Under the Radar

Element Case Aims to Upgrade Your iPhone


Element Cases are amazing. They're also intricate, beautiful, expensive and the kind of thing that will irritate the hell out of your significant other if they're already think you're way too into your devices and "toys."

The company also makes cases for all sorts of mobile electronics, including the Sony Xperia Z1, the Samsung Galaxy S3 & S4, iPads and older iPhones, but the jewels of their product line are all aimed at owners of the iPhone 5 and 5s.

An Element Case is complicated to put on your phone and complicated to take off. It's not a fashion accessory. It's a lifestyle choice. There are a lot of little parts to lose and some cases come with their own screwdrivers for the tiny screws.

Of course, a phone case that really demands that its owners have a workbench, a magnifier and a headlamp is really going to appeal to a lot of you. It's the same gene that appeals to folks who live to clean their guns or rewire their stereos or do their own car tuneups.

If you're still with me, there's a lot to love about these cases. There are a lot of options on their website, but the folks at Element Case sent me three of their marquee cases to try out with my iPhone 5s. Here's a (heavily illustrated) breakdown of what you get with the Rogue Black Ops ($99.95), the Ronin Go Stealth ($189.95) and the Sector 5 Black Ops Elite ($219.95) cases.

Yes, those are the real prices. You can get a case that will protect your phone really well for around $40 but there's nothing else out there that will impress your friends the way these cases will. If you're looking to justify it, tell yourself that it's not that big an investment for something that you use all the time every single day.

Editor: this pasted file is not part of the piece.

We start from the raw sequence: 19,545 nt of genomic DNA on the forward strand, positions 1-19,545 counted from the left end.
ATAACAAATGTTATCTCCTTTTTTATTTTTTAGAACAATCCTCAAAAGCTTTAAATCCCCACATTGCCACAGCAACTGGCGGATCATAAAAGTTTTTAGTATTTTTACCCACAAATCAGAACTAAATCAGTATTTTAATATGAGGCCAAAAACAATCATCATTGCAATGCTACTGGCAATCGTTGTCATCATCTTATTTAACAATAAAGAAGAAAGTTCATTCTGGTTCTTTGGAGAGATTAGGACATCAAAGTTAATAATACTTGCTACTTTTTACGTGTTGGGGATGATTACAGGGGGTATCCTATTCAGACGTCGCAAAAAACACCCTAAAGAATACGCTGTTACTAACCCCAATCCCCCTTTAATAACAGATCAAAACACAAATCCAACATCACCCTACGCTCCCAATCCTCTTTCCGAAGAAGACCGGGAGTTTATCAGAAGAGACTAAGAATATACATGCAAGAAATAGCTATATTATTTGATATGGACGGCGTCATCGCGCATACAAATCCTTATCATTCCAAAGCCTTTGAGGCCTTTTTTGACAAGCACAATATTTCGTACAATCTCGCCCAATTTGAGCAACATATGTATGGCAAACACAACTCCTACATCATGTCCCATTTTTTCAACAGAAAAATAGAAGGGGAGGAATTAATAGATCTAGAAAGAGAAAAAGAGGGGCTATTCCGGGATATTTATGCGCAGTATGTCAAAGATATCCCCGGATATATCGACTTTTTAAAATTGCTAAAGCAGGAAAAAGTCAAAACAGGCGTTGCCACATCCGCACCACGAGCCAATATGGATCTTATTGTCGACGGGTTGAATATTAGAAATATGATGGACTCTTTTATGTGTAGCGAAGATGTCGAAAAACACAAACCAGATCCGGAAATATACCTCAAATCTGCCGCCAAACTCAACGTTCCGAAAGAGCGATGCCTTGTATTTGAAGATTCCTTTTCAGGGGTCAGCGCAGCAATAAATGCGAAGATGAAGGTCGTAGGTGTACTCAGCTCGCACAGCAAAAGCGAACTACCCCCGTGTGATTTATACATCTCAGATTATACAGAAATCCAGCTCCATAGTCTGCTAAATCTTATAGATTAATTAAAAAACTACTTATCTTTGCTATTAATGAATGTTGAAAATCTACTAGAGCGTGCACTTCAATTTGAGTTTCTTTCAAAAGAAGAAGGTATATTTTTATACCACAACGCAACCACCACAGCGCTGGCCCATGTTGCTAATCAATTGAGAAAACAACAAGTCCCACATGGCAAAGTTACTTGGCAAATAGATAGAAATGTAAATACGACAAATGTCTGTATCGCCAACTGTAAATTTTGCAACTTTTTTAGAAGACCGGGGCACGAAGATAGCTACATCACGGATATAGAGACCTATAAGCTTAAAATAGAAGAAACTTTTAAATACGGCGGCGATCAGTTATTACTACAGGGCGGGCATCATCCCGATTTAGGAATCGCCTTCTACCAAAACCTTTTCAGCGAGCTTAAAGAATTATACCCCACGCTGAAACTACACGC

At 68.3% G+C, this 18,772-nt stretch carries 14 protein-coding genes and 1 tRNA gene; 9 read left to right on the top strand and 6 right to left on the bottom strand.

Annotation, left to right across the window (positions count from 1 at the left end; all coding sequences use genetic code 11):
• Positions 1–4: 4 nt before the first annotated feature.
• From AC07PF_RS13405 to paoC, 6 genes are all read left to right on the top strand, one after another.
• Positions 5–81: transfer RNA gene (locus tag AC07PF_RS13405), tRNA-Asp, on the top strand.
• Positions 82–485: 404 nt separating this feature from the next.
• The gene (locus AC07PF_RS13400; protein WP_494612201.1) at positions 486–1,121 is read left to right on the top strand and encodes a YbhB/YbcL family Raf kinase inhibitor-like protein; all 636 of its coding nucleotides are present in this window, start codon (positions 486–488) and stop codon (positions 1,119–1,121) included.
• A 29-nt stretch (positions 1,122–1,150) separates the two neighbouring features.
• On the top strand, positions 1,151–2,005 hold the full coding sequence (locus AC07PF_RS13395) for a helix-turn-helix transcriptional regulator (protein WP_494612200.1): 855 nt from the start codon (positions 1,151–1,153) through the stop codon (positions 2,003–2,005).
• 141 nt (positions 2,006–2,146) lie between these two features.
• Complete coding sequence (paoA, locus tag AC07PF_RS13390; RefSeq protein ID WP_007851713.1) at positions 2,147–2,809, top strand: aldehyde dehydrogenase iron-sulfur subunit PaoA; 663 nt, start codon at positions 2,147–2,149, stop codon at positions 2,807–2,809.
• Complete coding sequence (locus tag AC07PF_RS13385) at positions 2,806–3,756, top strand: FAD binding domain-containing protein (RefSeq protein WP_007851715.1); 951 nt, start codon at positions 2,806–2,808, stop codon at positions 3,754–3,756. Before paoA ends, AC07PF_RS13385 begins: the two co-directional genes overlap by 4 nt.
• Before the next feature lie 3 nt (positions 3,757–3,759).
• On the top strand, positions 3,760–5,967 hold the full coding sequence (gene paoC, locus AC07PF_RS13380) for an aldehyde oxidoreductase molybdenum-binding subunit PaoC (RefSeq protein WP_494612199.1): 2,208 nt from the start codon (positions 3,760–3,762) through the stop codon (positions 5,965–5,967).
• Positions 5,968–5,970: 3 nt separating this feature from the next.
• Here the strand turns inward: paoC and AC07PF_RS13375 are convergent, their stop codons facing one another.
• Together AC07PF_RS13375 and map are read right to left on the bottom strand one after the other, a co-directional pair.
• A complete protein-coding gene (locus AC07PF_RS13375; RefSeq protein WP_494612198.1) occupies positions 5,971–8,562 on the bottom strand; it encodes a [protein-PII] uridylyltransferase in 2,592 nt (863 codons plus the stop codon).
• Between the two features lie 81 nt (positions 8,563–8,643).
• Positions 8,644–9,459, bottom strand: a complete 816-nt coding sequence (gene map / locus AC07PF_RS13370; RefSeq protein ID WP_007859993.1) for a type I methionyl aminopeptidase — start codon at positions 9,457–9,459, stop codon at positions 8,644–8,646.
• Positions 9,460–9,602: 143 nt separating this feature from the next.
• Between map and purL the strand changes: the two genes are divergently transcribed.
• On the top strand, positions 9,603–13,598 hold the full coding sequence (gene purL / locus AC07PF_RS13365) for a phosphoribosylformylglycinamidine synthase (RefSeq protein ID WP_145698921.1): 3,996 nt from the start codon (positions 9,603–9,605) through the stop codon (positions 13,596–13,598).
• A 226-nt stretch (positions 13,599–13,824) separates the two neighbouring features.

All right, here we go.


The Rogue Black Ops probably offers the most shock protection of any of these cases. Element Case has partnered with Hogue to offer Cobblestone grip that's comparable to the company's handgun grips.


The case come with a nylon Tactical carry pouch, a combination belt clip/viewing stand and extra hold clip and an extra mute switch. Pro tip: the fact that the case ships with replacement parts means that kids shouldn't even be allowed to touch your phone once you've decided to use this case. This is a toy (sorry, tool) for grownups only.


The case features CNC machined aluminum side rails that slide onto the plastic case and are held in place by four pins that slide into the four corners of the case. The fit is sold and the buttons work beautifully, as well as you'd demand after you decided to drop $100 on a phone case.


The Hogue-branded strip on the back of the phone is made from aerospace-grade carbon fiber.


And here's the view from the front with no phone.


And here's a case with a phone inside. There's plenty of room to use the fingerprint technology to unlock an iPhone 5s. You get the case and the belt clip, so go ahead and tell yourself that it's actually a really good deal.


The Ronin Go Stealth is the one of the top-of-the-line models and the all-black version we tested is available only from the Element Case website. The case's CNC machined black mil-spec G10 side rails are manufactured from aircraft-grade aluminum, made and machined here in the USA. The top and bottom crowns are CNC machined from T6061 aerospace grade aluminum and finished in our proprietary, non-glare, black Flux finish. There's a black Ultrasuede backplate.


There's a lot in the box. Note the polarized screen cover in the back row. It's next to a clear plastic sheet that you can use to store Ultrasuede backplate if you ever decide to remove it: even though the backplate is removable, it uses a sticky backing to attach to your phone. The plastic is supposed to preserve the sticky backing when you're not using it.